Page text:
This piece is inspired by Byron Hurt’s, an anti-sexist activist, piece on why he is a black male feminist. I searched to find similar pieces by Latinos professing their support for the struggle of all wimmin, but especially Latinas and have yet to find anything. So, I decided to write my own story in the hopes that other Latinos like me will decide to speak up or have their own little revelations.
I barely know my father, I still don’t know much about him. I don’t know why he decided to leave Nicaragua for the United States. I don’t know what his hopes and dreams were, what he wanted to be when he grew up, why he left my mother, and why he decided to leave fatherless children across Central America. However, I knew he kept my mother from learning how to drive, from learning English, from finding a job and regulated her to taking care of my sister, brother and I while he went out on his own.
If there is anything to be salvaged from a failed relationship with my father it is a vibrant one with the womyn who made me the man I am today. I would listen to the arguments between my mother and father and saw that many times my mother was the more dominant one, especially since she was usually right about his being a bad father. This wasn’t always the case as my father domineered my mother for most of their marriage, and when finally my mother decided to leave she told me that she would never let another man step on her like my father did. I hated hearing them argue, but I respected my mother for sticking up for her children against the man who left them and continued to emotionally harm them. My mother has been a firecracker ever since I could remember. While trying to preserve what little bits of Nicaraguan culture she brought with us she taught us to be strong and independent. For my brother and I she taught us that wimmin are equals and can do anything we can, and many times better than we can and that’s okay. Ask my mother if she’s a feminist and she’ll probably tell you no, but that’s because of her association of feminism with a white northern wimmins movement.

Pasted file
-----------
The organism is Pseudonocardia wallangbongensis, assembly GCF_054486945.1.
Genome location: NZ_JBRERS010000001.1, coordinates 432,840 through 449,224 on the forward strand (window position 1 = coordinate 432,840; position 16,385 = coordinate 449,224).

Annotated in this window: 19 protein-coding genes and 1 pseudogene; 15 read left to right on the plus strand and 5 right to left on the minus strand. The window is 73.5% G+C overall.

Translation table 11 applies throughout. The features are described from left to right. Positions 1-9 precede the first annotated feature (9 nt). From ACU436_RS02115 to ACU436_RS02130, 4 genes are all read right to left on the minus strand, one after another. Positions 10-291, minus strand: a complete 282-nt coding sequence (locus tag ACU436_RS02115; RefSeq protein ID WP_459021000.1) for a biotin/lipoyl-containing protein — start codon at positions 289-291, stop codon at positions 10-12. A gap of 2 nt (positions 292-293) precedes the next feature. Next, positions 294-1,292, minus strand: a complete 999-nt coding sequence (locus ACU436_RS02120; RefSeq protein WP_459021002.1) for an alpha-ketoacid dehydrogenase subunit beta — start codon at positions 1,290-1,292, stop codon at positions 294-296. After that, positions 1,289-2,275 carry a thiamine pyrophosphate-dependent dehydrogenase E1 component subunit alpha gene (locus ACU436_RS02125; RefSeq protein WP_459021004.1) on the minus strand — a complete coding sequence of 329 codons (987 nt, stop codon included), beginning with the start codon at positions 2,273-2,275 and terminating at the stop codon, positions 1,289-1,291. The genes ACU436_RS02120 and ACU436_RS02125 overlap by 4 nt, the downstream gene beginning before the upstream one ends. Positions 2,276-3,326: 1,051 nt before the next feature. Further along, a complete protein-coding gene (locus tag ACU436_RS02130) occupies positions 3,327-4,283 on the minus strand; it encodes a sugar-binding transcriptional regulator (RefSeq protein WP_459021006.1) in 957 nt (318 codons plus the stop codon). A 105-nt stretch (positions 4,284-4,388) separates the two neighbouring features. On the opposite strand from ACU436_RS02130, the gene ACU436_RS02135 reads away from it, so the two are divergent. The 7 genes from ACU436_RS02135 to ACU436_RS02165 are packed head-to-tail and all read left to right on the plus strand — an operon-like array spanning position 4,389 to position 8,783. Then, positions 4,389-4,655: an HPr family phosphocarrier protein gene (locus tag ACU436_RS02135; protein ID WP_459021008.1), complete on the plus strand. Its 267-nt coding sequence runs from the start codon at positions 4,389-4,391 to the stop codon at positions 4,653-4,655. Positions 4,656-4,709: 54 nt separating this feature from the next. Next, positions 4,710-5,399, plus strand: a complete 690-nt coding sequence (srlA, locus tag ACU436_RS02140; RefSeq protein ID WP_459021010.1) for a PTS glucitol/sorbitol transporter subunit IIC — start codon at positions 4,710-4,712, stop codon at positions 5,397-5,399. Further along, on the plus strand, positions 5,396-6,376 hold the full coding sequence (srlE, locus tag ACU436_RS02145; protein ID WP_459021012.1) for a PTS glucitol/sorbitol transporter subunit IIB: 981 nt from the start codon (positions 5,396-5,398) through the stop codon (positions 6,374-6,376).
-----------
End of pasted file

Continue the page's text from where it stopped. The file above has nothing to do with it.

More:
I quickly learned that my father was a womynizing, machista of the traditional Latin American sort. I internalized this lesson and sought to make myself everything that he wasn’t, but growing up with no male role models it wasn’t always the easiest path. While I took pride in the fact that I never pursued sleeping around or purposefully messing with the emotions of wimmin, I was still an adolescent boy who enjoyed pornography and the occasional sexist, racist, homophobic, misogynist joke at the expense of many of my friends. It took a lot of reflection, self critique, and help to finally let go of those habits. The men in my life at this point all represented old guard machistas and saw wimmin as homemakers, cooks, cleaners, dishwashers, childrearers but now also included them working outside the home. So, now not only did the wimmin in my family work long hours to help support their families but they would come home and take care of the house, husband, and kids as well. And meanwhile all of us struggled with being immigrants in a new country that held a lot of hostility towards the Latin@ community.